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Video is hard, there’s no two ways about it. As Brian Goldberg wrote recently, online video is expensive and hard to produce effectively. The social video category has further demonstrated, rather unwaveringly, that the average person is as uncomfortable in front of the camera as they are behind it, with both shortcomings too often painfully apparent when watching the final product.

So with this backdrop, it would seem that only a masochist should take on a video-centric startup – or someone with a massive competitive advantage.

Lumeo founder Brian McDonough is banking on just such an advantage in launching his online video education platform today. Just like Brian Robins’ experience producing hit TV shows made him a standout among premium YouTube channel creators, McDonough believes his time in the editor, producer, writer, and cinematographer chairs for TV shows including “The Voice,” “Sarah Palin’s Alazka,” and “Ghost Hunters International,” among many others, gives him a unique perspective on what’s wrong with video education.

“The TV and film industries have just about perfected the art of using non-linear editing techniques to impart a lot of information in a short amount of time, and get audiences emotionally invested and engaged in subjects they might not otherwise be,” McDonough says. “Editing is what makes TV engaging, and what makes remembering the lines and the characters easy. So why are educational videos typically long unedited sequences alternating between the instructor’s face and a screen capture of their computer?”

Lumeo is starting in the creative space, initially teaching photographic and filmmaking techniques. At launch there are just five videos available, including an intro guide to taking better photos, and specific skill instruction on no flash photography, one light photography, surf photography, and short filmmaking. The plan is to quickly expand within this category – two more videos will be added this week – as well as expand over time into other areas including business and technology.

McDonough likes to look at his instructors like characters, placing them on missions to complete a task and demonstrate how its done, along with the ups and downs of a typical television drama. In the TV world, this style of programming would be referred to as a procedural. By combining this context, with reality TV-style editing, where the ratio of raw footage to finished content can be as high as 600 to 1, he believes Lumeo can offer the most compelling educational videos online. By comparison, the typical learning video has a raw content to finished content ratio of just 2 to 1, according to the founder.

Bringing reality TV style editing to online video is easier said than done. While typical TV projects have hundreds of thousands of dollar budgets, McDonough shoots his typical one to eight minute video for between $2,500 to $7,500. He explains that his ability to achieve great results under these budgetary constraints depends on his knowledge of exactly what angles and shots to record the first time, so that he will have all the necessary material in the editing room to tell a great story.

In addition to providing instructional videos, Lumeo offers its members weekly photo challenges in which they can win prizes like a Canon DSLR camera. Users can also create personal portfolios on the site, enabling others to browse, like, and comment on their work. While the site is heavily geared toward photography at the outset, these community features could be easily adapted to meet the needs of other disciplines.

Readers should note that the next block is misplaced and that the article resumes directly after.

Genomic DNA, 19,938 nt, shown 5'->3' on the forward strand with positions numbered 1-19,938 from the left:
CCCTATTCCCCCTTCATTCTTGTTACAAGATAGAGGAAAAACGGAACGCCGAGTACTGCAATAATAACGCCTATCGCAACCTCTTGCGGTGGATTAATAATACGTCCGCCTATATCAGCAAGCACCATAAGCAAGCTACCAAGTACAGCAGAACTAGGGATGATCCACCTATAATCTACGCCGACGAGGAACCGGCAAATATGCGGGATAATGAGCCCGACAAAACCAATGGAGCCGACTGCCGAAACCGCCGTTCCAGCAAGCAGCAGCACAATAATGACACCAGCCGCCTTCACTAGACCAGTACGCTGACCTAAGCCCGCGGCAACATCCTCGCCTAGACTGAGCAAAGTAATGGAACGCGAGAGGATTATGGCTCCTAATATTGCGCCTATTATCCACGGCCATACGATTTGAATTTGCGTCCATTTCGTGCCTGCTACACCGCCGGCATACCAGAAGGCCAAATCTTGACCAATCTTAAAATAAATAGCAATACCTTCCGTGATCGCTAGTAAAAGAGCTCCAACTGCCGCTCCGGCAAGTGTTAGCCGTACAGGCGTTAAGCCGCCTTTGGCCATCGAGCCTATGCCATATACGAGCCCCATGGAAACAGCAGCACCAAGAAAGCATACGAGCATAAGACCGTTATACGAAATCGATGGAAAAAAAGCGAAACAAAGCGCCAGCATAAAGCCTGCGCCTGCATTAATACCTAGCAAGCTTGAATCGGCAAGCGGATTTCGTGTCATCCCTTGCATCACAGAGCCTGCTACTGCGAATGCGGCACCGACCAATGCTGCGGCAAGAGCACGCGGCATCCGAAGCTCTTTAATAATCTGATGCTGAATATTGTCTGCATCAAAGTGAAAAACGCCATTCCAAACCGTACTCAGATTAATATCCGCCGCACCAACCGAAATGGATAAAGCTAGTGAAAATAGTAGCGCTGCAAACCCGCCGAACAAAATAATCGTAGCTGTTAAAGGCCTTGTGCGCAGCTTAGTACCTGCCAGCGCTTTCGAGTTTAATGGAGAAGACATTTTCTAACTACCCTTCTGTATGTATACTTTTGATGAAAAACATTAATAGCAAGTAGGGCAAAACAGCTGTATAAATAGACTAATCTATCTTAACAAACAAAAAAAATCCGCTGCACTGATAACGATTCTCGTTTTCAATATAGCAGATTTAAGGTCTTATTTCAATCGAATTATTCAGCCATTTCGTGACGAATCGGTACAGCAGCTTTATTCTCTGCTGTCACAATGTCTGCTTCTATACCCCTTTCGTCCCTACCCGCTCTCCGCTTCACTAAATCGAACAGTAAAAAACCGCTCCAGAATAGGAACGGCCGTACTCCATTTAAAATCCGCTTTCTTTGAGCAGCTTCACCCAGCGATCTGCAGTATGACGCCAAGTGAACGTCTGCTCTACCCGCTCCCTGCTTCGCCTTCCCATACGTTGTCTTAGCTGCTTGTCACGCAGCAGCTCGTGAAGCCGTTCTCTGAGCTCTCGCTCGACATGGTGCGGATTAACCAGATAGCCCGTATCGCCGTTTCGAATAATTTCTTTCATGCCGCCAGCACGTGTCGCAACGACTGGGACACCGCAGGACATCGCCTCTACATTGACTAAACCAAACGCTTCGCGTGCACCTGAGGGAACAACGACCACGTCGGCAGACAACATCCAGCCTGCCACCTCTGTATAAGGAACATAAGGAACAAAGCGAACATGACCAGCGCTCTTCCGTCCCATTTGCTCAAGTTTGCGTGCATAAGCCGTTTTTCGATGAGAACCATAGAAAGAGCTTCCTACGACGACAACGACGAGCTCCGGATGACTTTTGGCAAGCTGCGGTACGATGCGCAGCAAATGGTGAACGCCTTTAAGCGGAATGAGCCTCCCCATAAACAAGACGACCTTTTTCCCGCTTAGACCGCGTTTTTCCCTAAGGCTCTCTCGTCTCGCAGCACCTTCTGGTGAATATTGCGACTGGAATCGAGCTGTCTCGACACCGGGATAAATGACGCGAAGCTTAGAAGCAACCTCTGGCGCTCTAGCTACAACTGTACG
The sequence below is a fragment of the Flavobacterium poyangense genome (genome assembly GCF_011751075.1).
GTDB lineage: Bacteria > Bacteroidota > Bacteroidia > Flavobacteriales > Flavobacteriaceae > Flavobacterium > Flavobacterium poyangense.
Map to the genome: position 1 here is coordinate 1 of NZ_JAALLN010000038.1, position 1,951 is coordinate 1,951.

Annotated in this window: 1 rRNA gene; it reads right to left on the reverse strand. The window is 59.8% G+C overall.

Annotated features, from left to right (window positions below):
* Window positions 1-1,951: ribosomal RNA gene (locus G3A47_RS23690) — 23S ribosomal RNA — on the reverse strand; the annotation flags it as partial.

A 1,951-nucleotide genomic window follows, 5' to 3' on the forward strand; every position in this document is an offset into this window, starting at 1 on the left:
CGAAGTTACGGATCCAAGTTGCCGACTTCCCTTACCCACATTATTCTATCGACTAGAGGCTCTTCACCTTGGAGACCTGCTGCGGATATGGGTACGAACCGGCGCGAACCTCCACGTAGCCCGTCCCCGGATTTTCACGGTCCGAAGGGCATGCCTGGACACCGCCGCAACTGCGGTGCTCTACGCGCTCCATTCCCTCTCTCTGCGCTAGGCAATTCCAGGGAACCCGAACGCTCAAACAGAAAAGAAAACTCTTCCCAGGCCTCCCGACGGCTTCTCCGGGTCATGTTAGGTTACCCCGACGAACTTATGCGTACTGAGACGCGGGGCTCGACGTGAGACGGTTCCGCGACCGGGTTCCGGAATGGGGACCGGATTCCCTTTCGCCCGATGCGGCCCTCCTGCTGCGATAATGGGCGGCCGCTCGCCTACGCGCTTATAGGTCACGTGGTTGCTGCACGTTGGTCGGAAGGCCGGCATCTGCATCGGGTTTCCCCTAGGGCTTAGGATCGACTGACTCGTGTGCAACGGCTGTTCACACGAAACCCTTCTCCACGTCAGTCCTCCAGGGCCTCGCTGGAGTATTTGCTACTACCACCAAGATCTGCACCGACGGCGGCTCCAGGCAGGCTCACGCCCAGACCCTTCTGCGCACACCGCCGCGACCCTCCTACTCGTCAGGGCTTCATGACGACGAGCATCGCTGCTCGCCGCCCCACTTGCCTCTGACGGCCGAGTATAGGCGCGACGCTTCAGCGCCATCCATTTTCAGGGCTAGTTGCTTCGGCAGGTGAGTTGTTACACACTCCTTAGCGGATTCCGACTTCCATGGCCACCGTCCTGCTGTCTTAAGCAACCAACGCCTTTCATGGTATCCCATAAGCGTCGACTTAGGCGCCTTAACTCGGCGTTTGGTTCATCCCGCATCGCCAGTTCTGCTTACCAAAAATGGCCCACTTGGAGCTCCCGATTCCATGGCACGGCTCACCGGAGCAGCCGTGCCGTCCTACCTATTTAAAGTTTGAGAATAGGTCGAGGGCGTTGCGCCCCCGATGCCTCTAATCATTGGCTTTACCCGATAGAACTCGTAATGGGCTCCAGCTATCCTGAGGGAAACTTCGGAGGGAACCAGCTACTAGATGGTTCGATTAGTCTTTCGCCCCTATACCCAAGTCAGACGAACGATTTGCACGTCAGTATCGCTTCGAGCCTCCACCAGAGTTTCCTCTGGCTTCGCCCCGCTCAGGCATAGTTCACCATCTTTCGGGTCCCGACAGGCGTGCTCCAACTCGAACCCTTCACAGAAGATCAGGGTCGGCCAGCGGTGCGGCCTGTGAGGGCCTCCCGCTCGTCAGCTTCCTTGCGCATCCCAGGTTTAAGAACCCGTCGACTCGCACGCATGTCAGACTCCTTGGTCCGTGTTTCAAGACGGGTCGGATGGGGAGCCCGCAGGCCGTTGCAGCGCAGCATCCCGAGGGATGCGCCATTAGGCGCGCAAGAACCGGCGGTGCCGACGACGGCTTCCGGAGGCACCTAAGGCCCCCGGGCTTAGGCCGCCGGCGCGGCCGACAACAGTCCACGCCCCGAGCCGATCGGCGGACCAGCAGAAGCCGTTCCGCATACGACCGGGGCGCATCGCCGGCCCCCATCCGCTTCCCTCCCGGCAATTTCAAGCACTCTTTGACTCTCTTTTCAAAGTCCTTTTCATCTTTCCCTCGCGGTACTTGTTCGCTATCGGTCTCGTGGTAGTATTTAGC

McDonough’s venture is privately funded by founders, friends, and family. The company will likely pursue traditional venture financing once it can establish proof of concept with its initial photography school content, the founder says.

Lumeo’s content is available on an all you-can-eat subscription basis. The introductory rate for both beginner (one minute per episode) and intermediate (eight minutes per episode) level content is $9.99 per month. Eventually, McDonough plans to separate these two categories, charging intermediate students $24.99 per month, and also adding a pro level for $79.99 per month. The startup’s customer acquisition strategy will rely largely on distribution and promotion from publisher partnership within the photography industry, including specific affinity niches like surf photography.

Santa Monica-based Lumeo is relatively late to the online education game. Category leader Lynda.com, which is based just an hour up the coast in Carpinteria, offers a wide variety of educational content, including photography, for $25 per month. Lynda may not compete with Lumeo on video production quality, but with 2 million subscribers and $100 million in revenue, the 17-year-old company it could squash the company like a bug. And it’s far from alone in that respect.

Besides, founder Lynda Weinman would argue that the secret to great online education is not technology, or glitzy production techniques, but is boring old good teaching technique. McDonough and his team will need to prove that they can master this fundamental skill before all the TV experience in the world will begin to matter.

With a background in creating TV caliber video content, McDonough brings a unique perspective to the video education market. For some, video quality may be the factor that keeps them from subscribing to or enjoying existing options in the market. And for them, Lumeo will offer an attractive alternative. But pretty and entertaining will only get the company so far in this industry. McDonough will need to prove that he can expand Lumeo’s content offering, both within photography and into new categories. If he can do so, and along the way successfully guide students from novice to expert in a variety of subjects, only then will the company offer the full package.

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